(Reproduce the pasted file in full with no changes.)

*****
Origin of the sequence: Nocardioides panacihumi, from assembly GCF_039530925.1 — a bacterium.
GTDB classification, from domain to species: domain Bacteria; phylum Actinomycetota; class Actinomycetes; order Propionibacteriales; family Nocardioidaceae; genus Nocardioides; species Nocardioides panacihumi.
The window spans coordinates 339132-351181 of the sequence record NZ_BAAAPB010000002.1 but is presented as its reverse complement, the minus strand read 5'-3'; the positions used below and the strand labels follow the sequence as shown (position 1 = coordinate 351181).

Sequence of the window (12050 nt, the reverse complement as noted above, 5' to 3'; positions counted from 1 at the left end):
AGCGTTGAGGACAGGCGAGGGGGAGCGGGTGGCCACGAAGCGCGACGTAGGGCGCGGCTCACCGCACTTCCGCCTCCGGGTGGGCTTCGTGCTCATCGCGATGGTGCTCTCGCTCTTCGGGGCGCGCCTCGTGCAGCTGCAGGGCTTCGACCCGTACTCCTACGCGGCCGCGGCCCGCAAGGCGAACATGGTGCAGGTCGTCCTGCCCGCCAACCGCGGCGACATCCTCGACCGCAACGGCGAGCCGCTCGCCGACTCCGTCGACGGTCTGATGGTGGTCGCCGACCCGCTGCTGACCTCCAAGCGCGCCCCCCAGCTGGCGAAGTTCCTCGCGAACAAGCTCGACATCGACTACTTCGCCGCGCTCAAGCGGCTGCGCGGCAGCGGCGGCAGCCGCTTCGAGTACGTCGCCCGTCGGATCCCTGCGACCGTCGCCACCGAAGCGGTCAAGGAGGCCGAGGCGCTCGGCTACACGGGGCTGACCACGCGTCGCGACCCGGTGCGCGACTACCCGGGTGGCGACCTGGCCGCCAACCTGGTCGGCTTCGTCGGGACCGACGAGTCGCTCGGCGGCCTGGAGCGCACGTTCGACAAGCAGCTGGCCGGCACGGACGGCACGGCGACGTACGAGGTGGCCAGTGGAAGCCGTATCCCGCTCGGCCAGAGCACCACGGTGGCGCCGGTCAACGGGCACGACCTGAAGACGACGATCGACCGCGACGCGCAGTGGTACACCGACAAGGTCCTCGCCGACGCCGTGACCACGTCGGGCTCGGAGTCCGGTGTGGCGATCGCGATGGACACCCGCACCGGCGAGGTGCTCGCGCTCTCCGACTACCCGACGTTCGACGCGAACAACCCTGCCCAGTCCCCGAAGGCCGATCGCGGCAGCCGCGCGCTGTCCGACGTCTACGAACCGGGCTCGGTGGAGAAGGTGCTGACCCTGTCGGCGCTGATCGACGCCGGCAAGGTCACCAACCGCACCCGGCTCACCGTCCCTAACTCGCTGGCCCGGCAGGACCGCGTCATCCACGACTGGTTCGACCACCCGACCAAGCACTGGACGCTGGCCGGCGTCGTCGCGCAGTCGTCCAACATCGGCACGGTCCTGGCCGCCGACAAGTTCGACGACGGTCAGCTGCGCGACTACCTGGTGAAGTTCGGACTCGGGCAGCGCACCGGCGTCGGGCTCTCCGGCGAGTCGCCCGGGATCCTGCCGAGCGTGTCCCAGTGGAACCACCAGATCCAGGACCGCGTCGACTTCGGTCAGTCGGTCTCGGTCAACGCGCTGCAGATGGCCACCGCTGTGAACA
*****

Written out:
Origin of the sequence: Nocardioides panacihumi, from assembly GCF_039530925.1 — a bacterium.
GTDB classification, from domain to species: domain Bacteria; phylum Actinomycetota; class Actinomycetes; order Propionibacteriales; family Nocardioidaceae; genus Nocardioides; species Nocardioides panacihumi.
The window spans coordinates 339132-351181 of the sequence record NZ_BAAAPB010000002.1 but is presented as its reverse complement, the minus strand read 5'-3'; the positions used below and the strand labels follow the sequence as shown (position 1 = coordinate 351181).

Sequence of the window (12050 nt, the reverse complement as noted above, 5' to 3'; positions counted from 1 at the left end):
AGCGTTGAGGACAGGCGAGGGGGAGCGGGTGGCCACGAAGCGCGACGTAGGGCGCGGCTCACCGCACTTCCGCCTCCGGGTGGGCTTCGTGCTCATCGCGATGGTGCTCTCGCTCTTCGGGGCGCGCCTCGTGCAGCTGCAGGGCTTCGACCCGTACTCCTACGCGGCCGCGGCCCGCAAGGCGAACATGGTGCAGGTCGTCCTGCCCGCCAACCGCGGCGACATCCTCGACCGCAACGGCGAGCCGCTCGCCGACTCCGTCGACGGTCTGATGGTGGTCGCCGACCCGCTGCTGACCTCCAAGCGCGCCCCCCAGCTGGCGAAGTTCCTCGCGAACAAGCTCGACATCGACTACTTCGCCGCGCTCAAGCGGCTGCGCGGCAGCGGCGGCAGCCGCTTCGAGTACGTCGCCCGTCGGATCCCTGCGACCGTCGCCACCGAAGCGGTCAAGGAGGCCGAGGCGCTCGGCTACACGGGGCTGACCACGCGTCGCGACCCGGTGCGCGACTACCCGGGTGGCGACCTGGCCGCCAACCTGGTCGGCTTCGTCGGGACCGACGAGTCGCTCGGCGGCCTGGAGCGCACGTTCGACAAGCAGCTGGCCGGCACGGACGGCACGGCGACGTACGAGGTGGCCAGTGGAAGCCGTATCCCGCTCGGCCAGAGCACCACGGTGGCGCCGGTCAACGGGCACGACCTGAAGACGACGATCGACCGCGACGCGCAGTGGTACACCGACAAGGTCCTCGCCGACGCCGTGACCACGTCGGGCTCGGAGTCCGGTGTGGCGATCGCGATGGACACCCGCACCGGCGAGGTGCTCGCGCTCTCCGACTACCCGACGTTCGACGCGAACAACCCTGCCCAGTCCCCGAAGGCCGATCGCGGCAGCCGCGCGCTGTCCGACGTCTACGAACCGGGCTCGGTGGAGAAGGTGCTGACCCTGTCGGCGCTGATCGACGCCGGCAAGGTCACCAACCGCACCCGGCTCACCGTCCCTAACTCGCTGGCCCGGCAGGACCGCGTCATCCACGACTGGTTCGACCACCCGACCAAGCACTGGACGCTGGCCGGCGTCGTCGCGCAGTCGTCCAACATCGGCACGGTCCTGGCCGCCGACAAGTTCGACGACGGTCAGCTGCGCGACTACCTGGTGAAGTTCGGACTCGGGCAGCGCACCGGCGTCGGGCTCTCCGGCGAGTCGCCCGGGATCCTGCCGAGCGTGTCCCAGTGGAACCACCAGATCCAGGACCGCGTCGACTTCGGTCAGTCGGTCTCGGTCAACGCGCTGCAGATGGCCACCGCTGTGAACA